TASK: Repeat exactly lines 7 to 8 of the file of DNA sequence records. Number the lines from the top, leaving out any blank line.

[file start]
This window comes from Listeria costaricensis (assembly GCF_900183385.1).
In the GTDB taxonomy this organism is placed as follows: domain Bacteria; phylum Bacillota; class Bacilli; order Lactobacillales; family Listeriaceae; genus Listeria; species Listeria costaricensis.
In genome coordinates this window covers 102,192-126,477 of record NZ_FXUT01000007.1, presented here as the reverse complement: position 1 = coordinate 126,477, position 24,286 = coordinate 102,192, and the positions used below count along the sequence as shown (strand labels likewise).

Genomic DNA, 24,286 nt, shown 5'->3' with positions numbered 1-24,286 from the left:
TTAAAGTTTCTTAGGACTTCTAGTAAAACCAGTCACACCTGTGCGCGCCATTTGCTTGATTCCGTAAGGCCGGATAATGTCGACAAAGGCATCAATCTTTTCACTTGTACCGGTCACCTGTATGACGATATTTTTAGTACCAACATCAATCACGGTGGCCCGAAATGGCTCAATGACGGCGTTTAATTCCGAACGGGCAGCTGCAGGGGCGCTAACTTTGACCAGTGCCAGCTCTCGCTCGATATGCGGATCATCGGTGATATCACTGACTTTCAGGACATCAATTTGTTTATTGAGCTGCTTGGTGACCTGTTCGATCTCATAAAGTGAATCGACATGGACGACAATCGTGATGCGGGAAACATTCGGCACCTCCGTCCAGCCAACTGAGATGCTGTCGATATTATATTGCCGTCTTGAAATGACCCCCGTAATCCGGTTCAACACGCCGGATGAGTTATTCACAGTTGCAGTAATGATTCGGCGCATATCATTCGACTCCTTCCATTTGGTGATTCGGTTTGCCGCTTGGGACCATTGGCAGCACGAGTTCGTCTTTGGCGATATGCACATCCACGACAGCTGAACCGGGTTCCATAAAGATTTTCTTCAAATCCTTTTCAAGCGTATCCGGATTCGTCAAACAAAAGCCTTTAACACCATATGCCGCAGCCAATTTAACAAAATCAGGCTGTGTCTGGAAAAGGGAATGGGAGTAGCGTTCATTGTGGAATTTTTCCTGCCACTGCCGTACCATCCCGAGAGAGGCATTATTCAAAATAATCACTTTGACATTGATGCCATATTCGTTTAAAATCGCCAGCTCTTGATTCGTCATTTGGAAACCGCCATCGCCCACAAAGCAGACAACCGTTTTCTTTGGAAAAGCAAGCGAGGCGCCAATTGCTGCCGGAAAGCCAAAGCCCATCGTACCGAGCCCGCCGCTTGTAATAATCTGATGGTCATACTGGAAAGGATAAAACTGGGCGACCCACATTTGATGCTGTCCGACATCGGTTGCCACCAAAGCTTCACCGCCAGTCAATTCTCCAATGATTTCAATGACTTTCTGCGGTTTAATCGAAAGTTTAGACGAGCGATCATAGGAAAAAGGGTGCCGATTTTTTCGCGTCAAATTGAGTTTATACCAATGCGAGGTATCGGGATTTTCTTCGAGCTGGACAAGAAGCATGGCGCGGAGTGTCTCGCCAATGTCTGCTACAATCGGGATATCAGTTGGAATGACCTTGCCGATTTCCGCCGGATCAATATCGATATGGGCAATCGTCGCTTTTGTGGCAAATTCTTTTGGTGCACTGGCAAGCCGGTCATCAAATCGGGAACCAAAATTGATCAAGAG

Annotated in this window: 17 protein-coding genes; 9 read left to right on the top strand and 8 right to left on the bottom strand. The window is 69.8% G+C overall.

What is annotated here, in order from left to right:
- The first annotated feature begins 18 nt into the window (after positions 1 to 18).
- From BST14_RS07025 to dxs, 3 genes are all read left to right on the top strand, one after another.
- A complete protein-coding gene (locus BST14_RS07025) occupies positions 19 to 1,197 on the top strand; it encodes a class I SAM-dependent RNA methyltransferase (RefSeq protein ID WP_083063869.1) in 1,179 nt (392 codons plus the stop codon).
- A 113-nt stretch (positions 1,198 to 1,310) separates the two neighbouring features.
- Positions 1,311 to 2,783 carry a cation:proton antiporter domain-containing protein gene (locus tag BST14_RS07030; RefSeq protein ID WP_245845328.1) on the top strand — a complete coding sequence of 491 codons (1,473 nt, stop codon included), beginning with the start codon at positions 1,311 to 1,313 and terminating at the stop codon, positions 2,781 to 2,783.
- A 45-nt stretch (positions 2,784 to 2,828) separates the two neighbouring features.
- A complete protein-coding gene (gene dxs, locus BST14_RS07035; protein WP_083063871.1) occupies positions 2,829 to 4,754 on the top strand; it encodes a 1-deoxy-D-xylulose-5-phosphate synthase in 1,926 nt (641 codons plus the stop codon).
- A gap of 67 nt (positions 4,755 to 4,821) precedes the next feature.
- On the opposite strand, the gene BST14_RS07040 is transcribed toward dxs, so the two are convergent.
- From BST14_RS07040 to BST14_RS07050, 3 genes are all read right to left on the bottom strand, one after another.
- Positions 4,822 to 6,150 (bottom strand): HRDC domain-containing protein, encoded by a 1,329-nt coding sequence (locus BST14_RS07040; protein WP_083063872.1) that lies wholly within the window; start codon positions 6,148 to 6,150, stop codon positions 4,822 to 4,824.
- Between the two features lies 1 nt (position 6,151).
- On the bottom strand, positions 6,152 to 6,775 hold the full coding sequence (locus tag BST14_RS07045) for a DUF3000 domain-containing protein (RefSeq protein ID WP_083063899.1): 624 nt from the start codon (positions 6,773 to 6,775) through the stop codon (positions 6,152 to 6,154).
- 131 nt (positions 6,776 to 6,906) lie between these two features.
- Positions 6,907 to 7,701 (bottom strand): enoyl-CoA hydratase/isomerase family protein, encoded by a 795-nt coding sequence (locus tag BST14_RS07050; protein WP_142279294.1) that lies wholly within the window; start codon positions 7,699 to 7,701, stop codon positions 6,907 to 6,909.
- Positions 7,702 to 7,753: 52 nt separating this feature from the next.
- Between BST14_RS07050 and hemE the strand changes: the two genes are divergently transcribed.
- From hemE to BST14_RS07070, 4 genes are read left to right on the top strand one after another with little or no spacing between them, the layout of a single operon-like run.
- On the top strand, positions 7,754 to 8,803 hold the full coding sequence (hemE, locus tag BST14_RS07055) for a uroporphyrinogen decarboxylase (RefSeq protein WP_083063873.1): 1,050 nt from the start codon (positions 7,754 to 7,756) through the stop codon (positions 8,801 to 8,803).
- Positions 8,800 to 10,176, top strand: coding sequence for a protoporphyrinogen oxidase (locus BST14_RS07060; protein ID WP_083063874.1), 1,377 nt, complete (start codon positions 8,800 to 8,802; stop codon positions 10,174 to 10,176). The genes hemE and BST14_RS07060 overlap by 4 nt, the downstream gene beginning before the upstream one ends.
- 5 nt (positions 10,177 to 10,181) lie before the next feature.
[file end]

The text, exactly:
What is annotated here, in order from left to right:
- The first annotated feature begins 18 nt into the window (after positions 1 to 18).